Got Permission for the Kids to Holiday Overseas?

Separated or divorced parents with Family Court parenting orders for the children may not realise they can't take the kids overseas without permission.

Cassandra Pullos says with Christmas holidays upon us, if you have any orders in place relating to your children then, unless you have an Order allowing you to take your children overseas, or unless you have the consent of both parents, (that permission needs to be authenticated in writing), then you will be committing an offence if you take your children outside the Commonwealth of Australia.

It’s punishable by a fine and/or a jail term and should be taken seriously. There’s also the embarrassment factor if you are stopped at the airport or cruise terminal if the other parent has placed the child’s name on the Airport Watchlist.

The rules are in place to prevent any parent abducting their children and fleeing overseas with them.

The requirement does not apply to couples who are still together but taking separate holidays. The Family Law Act only requires the formal written consent, in writing and authenticated, where there are Orders in place in relation to a child.

Where it might get complicated would be a scenario of a parenting couple who had split, had parenting Orders made and then reconciled. If the Orders had not been cancelled or modified, then the travelling parent would need the other’s travel consent for the children.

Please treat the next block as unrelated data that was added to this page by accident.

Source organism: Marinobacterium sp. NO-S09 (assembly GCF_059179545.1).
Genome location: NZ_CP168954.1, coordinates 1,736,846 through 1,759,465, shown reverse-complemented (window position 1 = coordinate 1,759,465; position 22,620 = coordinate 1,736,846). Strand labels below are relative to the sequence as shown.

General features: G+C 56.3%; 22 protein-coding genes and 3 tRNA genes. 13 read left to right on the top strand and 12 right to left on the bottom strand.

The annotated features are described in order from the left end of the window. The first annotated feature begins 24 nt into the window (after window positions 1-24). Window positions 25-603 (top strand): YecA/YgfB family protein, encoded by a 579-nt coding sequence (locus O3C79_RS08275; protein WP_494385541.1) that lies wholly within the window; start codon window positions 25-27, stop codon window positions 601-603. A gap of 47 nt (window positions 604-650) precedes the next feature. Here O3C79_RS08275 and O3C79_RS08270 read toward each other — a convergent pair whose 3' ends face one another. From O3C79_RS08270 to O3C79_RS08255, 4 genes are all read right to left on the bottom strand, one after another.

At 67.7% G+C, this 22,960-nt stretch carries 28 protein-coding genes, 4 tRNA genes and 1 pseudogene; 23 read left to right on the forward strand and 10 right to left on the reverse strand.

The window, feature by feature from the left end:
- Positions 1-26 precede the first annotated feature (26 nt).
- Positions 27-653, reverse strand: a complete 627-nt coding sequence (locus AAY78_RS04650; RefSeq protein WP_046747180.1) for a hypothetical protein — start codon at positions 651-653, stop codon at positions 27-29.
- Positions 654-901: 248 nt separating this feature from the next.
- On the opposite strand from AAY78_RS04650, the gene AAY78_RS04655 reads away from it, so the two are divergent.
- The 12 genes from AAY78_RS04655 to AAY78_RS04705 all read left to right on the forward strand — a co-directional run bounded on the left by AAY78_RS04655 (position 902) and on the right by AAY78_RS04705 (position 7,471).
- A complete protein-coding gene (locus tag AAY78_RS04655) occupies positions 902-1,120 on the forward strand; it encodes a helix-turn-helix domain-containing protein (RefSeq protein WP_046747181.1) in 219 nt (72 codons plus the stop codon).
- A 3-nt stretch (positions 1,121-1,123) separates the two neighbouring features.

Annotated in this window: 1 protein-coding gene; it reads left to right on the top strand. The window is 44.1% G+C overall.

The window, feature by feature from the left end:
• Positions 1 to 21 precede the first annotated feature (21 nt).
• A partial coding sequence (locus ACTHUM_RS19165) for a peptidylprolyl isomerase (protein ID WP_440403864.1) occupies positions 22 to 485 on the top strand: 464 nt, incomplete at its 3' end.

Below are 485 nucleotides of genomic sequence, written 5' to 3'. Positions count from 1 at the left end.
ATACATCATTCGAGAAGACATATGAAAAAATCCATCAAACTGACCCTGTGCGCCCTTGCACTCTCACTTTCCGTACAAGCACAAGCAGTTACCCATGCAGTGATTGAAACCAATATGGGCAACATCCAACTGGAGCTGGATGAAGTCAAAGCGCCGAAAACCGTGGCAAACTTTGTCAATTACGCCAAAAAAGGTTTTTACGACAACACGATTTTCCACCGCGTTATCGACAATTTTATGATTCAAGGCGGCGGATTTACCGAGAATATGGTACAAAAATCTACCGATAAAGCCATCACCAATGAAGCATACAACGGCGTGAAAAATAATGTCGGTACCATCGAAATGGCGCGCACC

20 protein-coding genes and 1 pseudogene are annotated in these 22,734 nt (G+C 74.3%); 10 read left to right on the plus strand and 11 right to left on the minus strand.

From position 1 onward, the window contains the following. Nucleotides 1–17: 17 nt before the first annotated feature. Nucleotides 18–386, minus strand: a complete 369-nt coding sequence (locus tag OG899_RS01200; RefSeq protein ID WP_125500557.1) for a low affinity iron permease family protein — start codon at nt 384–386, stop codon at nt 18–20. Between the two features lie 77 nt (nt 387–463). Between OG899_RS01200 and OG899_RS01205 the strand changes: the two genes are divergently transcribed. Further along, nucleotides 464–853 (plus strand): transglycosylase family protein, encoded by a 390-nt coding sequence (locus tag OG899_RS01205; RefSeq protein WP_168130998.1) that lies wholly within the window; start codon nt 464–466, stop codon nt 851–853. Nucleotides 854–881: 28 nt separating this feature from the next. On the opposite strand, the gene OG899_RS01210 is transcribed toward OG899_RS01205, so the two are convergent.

Of course it is nevertheless good practice to make sure the other parent always knows, and consents to, any travel that takes a child outside Australia.

Cassandra says get urgent legal advice if you have any questions and are contemplating overseas travel with your children during these holidays.

It’s worth noting that the Family Court has an emergency service available over the Christmas break, even on public holidays, if orders are required to secure the safety of children – for example to stop them being taken out of the country.

The Court registry will also be open on non public holidays and staffed with skeleton staff to assist people in need. Whilst the full complement of judges won’t be sitting in January there will be Judges available to hear and determine urgent matters.

Our office will be closed from 22 December until 5 January and we have arrangements in place for clients to contact us in the case of emergency over the break.